Sensory words describe the five senses we have as humans.
In this post, we list sensory words for all five senses and even define each one and how it applies to the sense it’s appealing to.
But first, we’re going to explain what sensory language is.
What are sensory words?
Read this excerpt from Chapter 1 of Salem’s Lot by Stephen King:
“A big BSA cycle with jacked handlebars suddenly roared past him in the passing lane, a kid in a T-shirt driving, a girl in a red cloth jacket and huge mirror-lensed sunglasses riding pillion behind him. They cut in a little too quickly and he overreacted, jamming on his brakes and laying both hands on the horn. The BSA sped up, belching blue smoke from its exhaust, and the girl jabbed her middle finger back at him.”
This passage uses two forms of sensory words, highlighted in bold: sight and hearing.
“Jacked” is the sensory word in “jacked handlebars,” a simple phrase that tells us the bike’s handlebars are raised higher than where they normally rest.
King then uses two sensory words to describe sensory details, specifically the way the bike sounds: “roared” and “belching.”
“Roared” describes the way the bike sounded when it drove past him while “belching” describes the way the bike’s exhaust sounded when the bike sped up.
This is the beauty behind sensory words and how they can really immerse your readers into your writing.
King could have simply said “A big BSA cycle drove past him suddenly in the passing lane,” and “The BSA emitted blue smoke from its exhaust when it sped up.”
By adding in words like “roared” and “belching” and even “jacked handlebars,” King is appealing to your senses to truly make it seem as though you’re in the car with the main character as you listen to a motorcycle “roar” past you and its exhaust “belch” out blue smoke.
Sensory words vs adjectives
So, if sensory words describe something, aren’t they just adjectives? They are, actually, only they’re a type of adjective that serve a specific purpose.
“Adventurous,” “bored” and “rich (monetarily)” are all adjectives, but they don’t appeal to the five senses we have as human beings. While they can certainly help you better understand a topic or subject, they can’t help you visualize them.
In our example excerpt from Salem’s Lot, King uses adjectives like “big” and “blue” to describe what the character sees in the scene.
While these are technically sensory words that appeal to sight, they’re a bit generic and are words you likely already have in your toolkit as a writer.
That’s why we created this post: to give you a much larger frame of reference when it comes to adding sensory words to your work.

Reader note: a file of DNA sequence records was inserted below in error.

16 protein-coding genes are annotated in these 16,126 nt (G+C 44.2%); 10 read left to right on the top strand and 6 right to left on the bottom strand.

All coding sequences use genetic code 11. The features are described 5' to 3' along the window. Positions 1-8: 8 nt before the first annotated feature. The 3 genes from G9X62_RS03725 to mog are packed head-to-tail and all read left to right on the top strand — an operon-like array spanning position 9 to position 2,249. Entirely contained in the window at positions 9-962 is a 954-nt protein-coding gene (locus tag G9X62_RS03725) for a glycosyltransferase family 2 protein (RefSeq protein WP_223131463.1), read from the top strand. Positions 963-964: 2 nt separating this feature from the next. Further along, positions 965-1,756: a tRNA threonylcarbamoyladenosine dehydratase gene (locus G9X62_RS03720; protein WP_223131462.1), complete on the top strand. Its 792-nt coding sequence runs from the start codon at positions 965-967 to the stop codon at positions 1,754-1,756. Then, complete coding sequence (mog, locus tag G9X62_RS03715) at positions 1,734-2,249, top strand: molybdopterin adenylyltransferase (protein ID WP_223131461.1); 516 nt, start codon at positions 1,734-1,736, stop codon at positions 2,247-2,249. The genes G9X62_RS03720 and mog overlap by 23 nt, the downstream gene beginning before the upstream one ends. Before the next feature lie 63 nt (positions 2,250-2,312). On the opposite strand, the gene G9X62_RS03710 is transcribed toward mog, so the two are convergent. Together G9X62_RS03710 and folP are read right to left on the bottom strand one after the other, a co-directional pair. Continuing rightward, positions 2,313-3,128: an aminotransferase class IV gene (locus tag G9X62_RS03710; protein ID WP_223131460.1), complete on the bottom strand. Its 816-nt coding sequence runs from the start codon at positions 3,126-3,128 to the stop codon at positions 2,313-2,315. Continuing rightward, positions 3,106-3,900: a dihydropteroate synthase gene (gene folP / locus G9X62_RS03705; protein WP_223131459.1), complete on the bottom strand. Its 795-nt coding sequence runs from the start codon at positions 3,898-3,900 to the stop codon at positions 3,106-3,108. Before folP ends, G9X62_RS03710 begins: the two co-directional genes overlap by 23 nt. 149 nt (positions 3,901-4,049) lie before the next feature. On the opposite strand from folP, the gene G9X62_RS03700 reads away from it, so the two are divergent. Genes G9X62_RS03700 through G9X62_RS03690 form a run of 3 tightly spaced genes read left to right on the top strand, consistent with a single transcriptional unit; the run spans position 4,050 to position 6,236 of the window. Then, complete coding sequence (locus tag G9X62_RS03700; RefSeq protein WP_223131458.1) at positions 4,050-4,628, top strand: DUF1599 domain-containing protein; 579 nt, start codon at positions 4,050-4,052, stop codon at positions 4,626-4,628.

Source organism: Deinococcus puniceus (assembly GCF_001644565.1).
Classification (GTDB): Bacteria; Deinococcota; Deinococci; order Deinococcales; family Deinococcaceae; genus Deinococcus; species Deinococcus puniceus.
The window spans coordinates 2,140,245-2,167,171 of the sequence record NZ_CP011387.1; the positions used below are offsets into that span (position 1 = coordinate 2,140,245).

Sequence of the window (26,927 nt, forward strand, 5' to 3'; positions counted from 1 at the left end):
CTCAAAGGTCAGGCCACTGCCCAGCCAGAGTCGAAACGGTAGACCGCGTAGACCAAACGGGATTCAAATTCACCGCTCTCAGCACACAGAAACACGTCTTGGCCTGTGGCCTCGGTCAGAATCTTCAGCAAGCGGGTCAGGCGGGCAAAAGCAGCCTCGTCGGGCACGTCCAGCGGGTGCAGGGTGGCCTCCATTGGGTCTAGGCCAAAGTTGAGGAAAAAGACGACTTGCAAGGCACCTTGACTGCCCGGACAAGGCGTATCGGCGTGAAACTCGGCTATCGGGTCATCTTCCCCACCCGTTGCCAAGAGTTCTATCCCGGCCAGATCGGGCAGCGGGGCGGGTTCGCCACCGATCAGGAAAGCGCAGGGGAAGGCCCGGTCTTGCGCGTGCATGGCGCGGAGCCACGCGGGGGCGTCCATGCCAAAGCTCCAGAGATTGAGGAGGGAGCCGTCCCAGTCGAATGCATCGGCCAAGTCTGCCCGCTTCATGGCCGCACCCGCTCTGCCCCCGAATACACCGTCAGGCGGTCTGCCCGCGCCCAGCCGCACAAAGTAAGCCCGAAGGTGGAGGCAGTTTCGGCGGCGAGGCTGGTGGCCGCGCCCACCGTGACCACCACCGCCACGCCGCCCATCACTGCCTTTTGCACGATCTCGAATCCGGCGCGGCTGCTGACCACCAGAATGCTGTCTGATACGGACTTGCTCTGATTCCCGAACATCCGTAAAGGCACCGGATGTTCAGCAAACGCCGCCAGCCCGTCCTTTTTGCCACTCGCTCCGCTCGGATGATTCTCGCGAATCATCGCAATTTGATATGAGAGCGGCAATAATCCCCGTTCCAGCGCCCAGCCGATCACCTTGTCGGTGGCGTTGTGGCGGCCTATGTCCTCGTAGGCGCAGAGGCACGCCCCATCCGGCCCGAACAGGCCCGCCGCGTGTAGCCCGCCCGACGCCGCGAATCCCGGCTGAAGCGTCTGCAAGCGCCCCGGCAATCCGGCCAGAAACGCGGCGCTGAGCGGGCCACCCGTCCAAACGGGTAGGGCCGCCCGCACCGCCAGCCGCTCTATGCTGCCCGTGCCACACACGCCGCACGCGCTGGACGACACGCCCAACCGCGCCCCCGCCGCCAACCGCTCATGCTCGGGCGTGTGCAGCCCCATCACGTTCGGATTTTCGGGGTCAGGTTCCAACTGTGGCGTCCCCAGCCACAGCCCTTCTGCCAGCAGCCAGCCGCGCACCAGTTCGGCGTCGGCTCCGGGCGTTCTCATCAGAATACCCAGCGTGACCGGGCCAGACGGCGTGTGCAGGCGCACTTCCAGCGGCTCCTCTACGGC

Why use sensory words in business writing?
If you’re a blogger, copywriter or marketer, you may be wondering what sensory words have to do with you.
You don’t write novels or similar works. How can something like sensory words help you improve your writing?
Here’s what happens when a novelist like Stephen King uses sensory words to create vivid descriptions in their work: the reader’s imagination comes alive and they become immersed with the story. They can see, hear, smell, feel and taste everything the character sees, hears, smells, feels and tastes.
This encourages them to engage more with the book in every way: reading it all the way through, reviewing it online, maybe making a TikTok or two about it, and even buying other novels by Stephen King.
Sensory words can have a similar effect on business writing, especially boring business blogs, a publication that should feel more natural than traditional business writing.
If you use the same words that Stephen King uses in his writing, you can use sensory writing to captivate your audience well enough to encourage them to engage.
Try adding them to a blog post or two or a few email subject lines to pique your reader’s interest.
The five senses, and the five pillars of sensory words
You already know the five senses, but let’s quickly cover them since they also happen to be a perfect way to categorize sensory words.
The five senses are sight, hearing, smell, touch and taste. Let’s describe them with sensory language examples.
Sight: What does your scene or subject look like?
Visual sensory words appeal to the sense of sight.
They describe what we can see with our eyes, so well that the reader can visualize what you’re depicting without actually seeing it themselves.
An example of a sight sensory word
Example sentence without sensory word: The room was poorly lit and had very little furniture. He didn’t understand what George saw in the place.